Why do House members and Senators do it? They didn’t used to. In part it is because the Right is hopelessly in thrall to the mantra that less tax means stronger corporations, and stronger corporations mean more jobs. But it is also because almost every single Republican member of Congress is bankrolled by Big Oil. For every one million oil dollars that go to Democrats, three million are assigned to the other side of the aisle.

It was my fellow countryman Louis MacNeice who wrote: “The glass is falling hour by hour, the glass will fall forever, but if you break the bloody glass, you won't hold up the weather.” That doesn’t mean giving up. A start has to be made. It isn’t good enough to claim that America is the greatest country in the world and always will be. That’s the way the British felt on January 1, 1901, and we know how that turned out. The time to wake up is now.

Richard Heckler 6 years, 1 month ago

Save Our Schools: March and National Call to Action

Jeb Bush and Michelle Rhee take a beating from PAA in Florida Parents Across America(PAA) hails defeat of Florida’s Parent Trigger bill:

A victory of parents over forces that would privatize and profit from our public schools

Public education and true parent empowerment were the winners after a “Parent Trigger” law died on the floor of the Florida State Senate on March 9, said Rita Solnet, a Florida parent activist and a founding member of the national organization Parents Across America, who worked with other parent groups from the state to defeat the bill. Solnet hailed the outcome as a triumph of parents over the forces that would privatize and profit from our public schools.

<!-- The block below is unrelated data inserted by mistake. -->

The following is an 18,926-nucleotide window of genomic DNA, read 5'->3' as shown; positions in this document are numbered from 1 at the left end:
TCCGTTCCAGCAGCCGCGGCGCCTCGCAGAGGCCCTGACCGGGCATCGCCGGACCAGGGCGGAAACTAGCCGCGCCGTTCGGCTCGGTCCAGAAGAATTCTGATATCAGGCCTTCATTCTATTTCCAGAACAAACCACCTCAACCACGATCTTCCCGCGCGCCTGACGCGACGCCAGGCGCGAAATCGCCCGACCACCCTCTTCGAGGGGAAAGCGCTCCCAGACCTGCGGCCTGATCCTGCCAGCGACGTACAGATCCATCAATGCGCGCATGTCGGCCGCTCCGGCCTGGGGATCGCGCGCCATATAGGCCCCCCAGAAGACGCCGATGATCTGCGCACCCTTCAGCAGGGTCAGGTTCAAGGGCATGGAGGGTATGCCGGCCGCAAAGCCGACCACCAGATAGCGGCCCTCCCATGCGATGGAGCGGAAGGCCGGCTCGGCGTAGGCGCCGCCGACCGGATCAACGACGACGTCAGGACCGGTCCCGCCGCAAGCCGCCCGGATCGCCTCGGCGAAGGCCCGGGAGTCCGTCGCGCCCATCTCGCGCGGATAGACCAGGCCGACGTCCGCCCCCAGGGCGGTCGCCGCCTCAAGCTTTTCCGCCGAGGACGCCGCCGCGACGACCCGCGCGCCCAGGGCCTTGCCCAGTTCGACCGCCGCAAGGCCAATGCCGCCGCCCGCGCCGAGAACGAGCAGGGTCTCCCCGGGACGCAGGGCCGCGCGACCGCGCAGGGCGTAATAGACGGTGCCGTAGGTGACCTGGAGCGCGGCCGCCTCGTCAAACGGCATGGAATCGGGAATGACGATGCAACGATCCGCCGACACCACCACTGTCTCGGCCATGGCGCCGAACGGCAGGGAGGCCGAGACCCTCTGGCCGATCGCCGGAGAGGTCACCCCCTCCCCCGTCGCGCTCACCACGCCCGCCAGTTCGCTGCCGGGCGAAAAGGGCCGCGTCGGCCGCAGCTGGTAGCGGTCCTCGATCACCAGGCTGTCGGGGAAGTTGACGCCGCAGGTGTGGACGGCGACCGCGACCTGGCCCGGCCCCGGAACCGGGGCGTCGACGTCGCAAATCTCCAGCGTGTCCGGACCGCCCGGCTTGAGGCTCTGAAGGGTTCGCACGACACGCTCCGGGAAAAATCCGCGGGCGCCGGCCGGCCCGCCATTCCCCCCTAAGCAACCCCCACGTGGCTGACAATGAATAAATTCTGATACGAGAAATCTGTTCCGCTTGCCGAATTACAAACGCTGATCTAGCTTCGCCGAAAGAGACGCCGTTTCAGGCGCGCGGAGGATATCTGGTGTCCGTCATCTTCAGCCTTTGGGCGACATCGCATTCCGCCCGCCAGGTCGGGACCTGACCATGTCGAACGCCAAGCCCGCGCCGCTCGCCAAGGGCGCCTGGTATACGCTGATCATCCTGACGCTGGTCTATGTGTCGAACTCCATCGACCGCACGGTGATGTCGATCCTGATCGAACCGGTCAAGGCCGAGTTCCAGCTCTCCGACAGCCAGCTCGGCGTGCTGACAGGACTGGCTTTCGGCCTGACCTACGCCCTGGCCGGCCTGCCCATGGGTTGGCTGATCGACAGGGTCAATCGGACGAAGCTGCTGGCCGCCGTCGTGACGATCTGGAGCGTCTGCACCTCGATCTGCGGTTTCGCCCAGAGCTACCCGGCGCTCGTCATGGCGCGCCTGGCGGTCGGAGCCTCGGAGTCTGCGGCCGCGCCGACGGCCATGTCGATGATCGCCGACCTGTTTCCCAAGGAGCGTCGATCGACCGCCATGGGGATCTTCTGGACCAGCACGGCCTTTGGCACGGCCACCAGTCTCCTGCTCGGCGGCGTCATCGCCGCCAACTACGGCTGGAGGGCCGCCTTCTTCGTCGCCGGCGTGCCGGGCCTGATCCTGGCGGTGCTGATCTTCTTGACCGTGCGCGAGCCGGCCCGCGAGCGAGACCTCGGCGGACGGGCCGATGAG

The Parent Trigger was first conceived by an organization called Parent Revolution, founded by a charter operator and funded by the Gates, Broad and Walton Family Foundations (the latter of Wal-Mart fame).

The law squeaked through the California legislature in early 2010 but has had led to no school turnarounds. Instead, it has ignited chaos and controversy in the two communities where petition campaigns have been tried.

In Compton, the effort collapsed amid allegations of fraud on both sides. In Adelanto, parents were asked to sign two different petitions, though only one, calling for charter conversion, was submitted to the authorities (LA Times, 2/19/12).

Matthew Herbert 6 years, 1 month ago

I like the guy clearly playing on his phone (bottom left) while the lady speaks. Nothing says respect and party support like that!

gchawk 6 years, 1 month ago

Good one. I was thinking: "I'll put a spell one you".

Steve Stucky 6 years, 1 month ago

Like I just like love touching my girl friend. You know, like this.

Steve Stucky 6 years, 1 month ago

Girl in white, "I think she should dye her roots blonde".

Fossick 6 years, 1 month ago

Someone's been eating my porridge," growled the Papa bear.

just_another_bozo_on_this_bus 6 years, 1 month ago

The only thing clear is your willingness to imagine whatever necessary in order to justify a disparaging remark.

Armstrong 6 years, 1 month ago

By the looks of the picture I would estimate the "crowd" at fewer than 20, including the press.Could those possibly be the faithful and prolific liberal posters on this award winning site?

Bob_Keeshan 6 years, 1 month ago